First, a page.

The team took a lunch break and fueled the car for the afternoon practice session. Tony Puleo took his first drive in the Olds. It was wonderful to have such a great crew working with us. I was able to test the data feed to our laptop for lap times. I had a receiver hooked up to my laptop and each time a car crossed the start/finish line their lap time would show on my screen. This program provided lap times for all the cars, not just our Olds. Judy Corbitt backed up the system by taking lap times for our car on a stopwatch.

Our qualifying session in the afternoon was declared a 'wet' qualifying, which meant that all the Rolex cars would go on track at the same time for a full 45 minutes. During a 'dry' qualifying, there would be 3 separate 15-minute sessions broken down by the class of car. By putting all the cars out on the wet track at the same time, the track should dry out more. Tony started the session and returned to the pits with a broken transmission. His best lap time of 2:11 would not be fast enough to get us into the race. We would need to do better in Friday's qualifying session.

The crew worked to get our 2nd transmission in the car for the 6:00 pm 2-hour night practice. They did an excellent job. I ran out to get pizza, stopping at the tunnel entrance on my way back to drop a couple of pieces off with the security guards. They really appreciated it and you never know.....

We ate pizza while the drivers took turns in the car. The rain continued off and on as it had all day. It was determined that we still had a problem with the new transmission and we called the practice session over. The car was taken back to the garage, but there was not time enough to complete repairs before the garages were closed for the night. Everyone agreed to be back at the garage when it opened at 7:30 am on Friday to see what could be done. It was a long day and we had another long one ahead of us. We had to get the car ready to qualify.

Friday - Practice and 2nd Qualifying Session (February 2, 2001)

Friday morning was just as wet as the last few days in Daytona. All of our crew faithfully showed up at 7:30 am when the garages opened. They went about pulling the transmission back out of the car to see if it could be fixed. It was determined that the throwout bearing needed to be replaced. Our only practice session of the day was scheduled for 11:15 am and only for 45 minutes. Wayne Foland, Michael Hooten, Mark Bacher and the crew worked diligently to get the trans fixed and back in the car. The practice session started with the crew rushing to get the car back together. Dave Bacher patiently sat in the car. Just as the window net was being put into place the checker flag came out on the practice session. Qualifying would have to be the test for the transmission.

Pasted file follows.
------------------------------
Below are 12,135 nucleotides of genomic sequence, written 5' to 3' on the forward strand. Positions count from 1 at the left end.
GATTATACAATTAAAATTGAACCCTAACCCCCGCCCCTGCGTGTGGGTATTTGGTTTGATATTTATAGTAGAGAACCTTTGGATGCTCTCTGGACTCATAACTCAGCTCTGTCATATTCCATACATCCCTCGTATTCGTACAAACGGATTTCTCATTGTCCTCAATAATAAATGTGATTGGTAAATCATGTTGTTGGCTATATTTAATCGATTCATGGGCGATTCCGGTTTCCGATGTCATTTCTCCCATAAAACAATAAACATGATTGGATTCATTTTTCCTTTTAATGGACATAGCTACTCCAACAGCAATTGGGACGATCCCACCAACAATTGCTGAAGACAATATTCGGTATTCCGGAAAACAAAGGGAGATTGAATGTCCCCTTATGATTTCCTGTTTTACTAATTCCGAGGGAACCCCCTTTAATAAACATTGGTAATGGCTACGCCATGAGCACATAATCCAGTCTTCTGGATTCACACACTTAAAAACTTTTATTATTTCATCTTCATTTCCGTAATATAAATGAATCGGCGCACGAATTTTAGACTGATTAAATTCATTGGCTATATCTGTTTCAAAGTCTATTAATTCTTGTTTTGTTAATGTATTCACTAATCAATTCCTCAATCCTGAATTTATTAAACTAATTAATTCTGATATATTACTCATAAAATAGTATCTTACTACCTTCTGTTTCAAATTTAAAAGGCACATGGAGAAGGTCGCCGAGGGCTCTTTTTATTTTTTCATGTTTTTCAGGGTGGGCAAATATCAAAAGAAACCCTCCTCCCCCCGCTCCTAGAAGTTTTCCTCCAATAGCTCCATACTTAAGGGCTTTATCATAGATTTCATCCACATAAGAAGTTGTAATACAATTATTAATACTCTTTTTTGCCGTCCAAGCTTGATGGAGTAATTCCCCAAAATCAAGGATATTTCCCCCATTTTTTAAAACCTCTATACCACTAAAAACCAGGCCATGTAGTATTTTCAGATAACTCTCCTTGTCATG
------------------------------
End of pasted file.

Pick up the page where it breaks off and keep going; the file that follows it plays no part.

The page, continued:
Crew working on the trans

As best as they could, the crew tested the transmission up on jack stands. There was still a noise that made all of them look very unhappy. As the 2nd qualifying session rolled around the clouds began to darken again. We were all hoping for rain so that the session would be declared a 'wet' session. That would keep other qualifying times lower and give us a better chance of making the field. The oil pump for the trans was not sounding good at all. If Dave went out to qualify and the drive train locked up, he would be into the wall for sure. Not a pretty thought.

The gods smiled and the session was declared 'wet', but the rain only drizzled. The crew struggled to make more repairs. With only 15 minutes left in the session, Dave made the decision to go for it. We buckled him in and sent him out with 10 minutes to qualify. I figured we needed a 2:00 to make the field. The track had dried some during the session. I clicked the watch at the entrance to pit road by the 76 sign as Dave rolled out and then I made the mad dash with the golf cart to our pit #9 at the opposite end of the track. We arrived just as Dave was coming past the pit. I clicked the watch. It had taken 2:41 to get down pit lane. I anxiously awaited his next lap. Bingo..1:57! Our crew chief, Kevin Petersen, said. "No way." But I knew. Next lap, right on the money, another 1.57. Dave ran only 5 laps before the checkered flag flew, but we were in!!

Race Day (February 3-4, 2001)

Race day started bright and early at 7:30 am with the crew busy setting up the car with heavier springs and a different rear gear. Chuck and Jackie Kerns joined the team to provide hot food to the crew during the long race. Others on the crew were transporting the equipment to our assigned pit area #9. The Broadfoot Racing Porsche was our assigned 'pit mate'. It was not long before 11:00 am rolled around and the car was due at pre-race grid.

Drivers on the Grid

As the team rolled the car toward the staging area, it became apparent that this was going to take a while. The congestion of cars, drivers and team members grew and everyone waited patiently for the Grand Am officials to signal our turn. The excitement grew as we took our position on the grid. The photographers made their rounds taking pictures of teams and their cars and we buckled Dave Bacher into the car. The announcer began introducing the starting line up and then came the famous "Gentlemen and Ladies, start your engines." The grid was ordered cleared and everyone rushed to take their position in the pits for the start of the race.

The start of the race was an anxious moment as the cars entered Turn 1. The track was damp but not wet enough for rain tires. The cars sorted themselves out on track and we settled into race mode to wait for our first pit stop. About ½ hour into the race a full course yellow (FCY) flag was displayed. Dave brought the car in to check everything over and turned the wheel over to Tony Puleo. The crew quickly discovered that the fueling hose did not seal properly when attached to the car and we were dumping fuel on pit road.

Driver change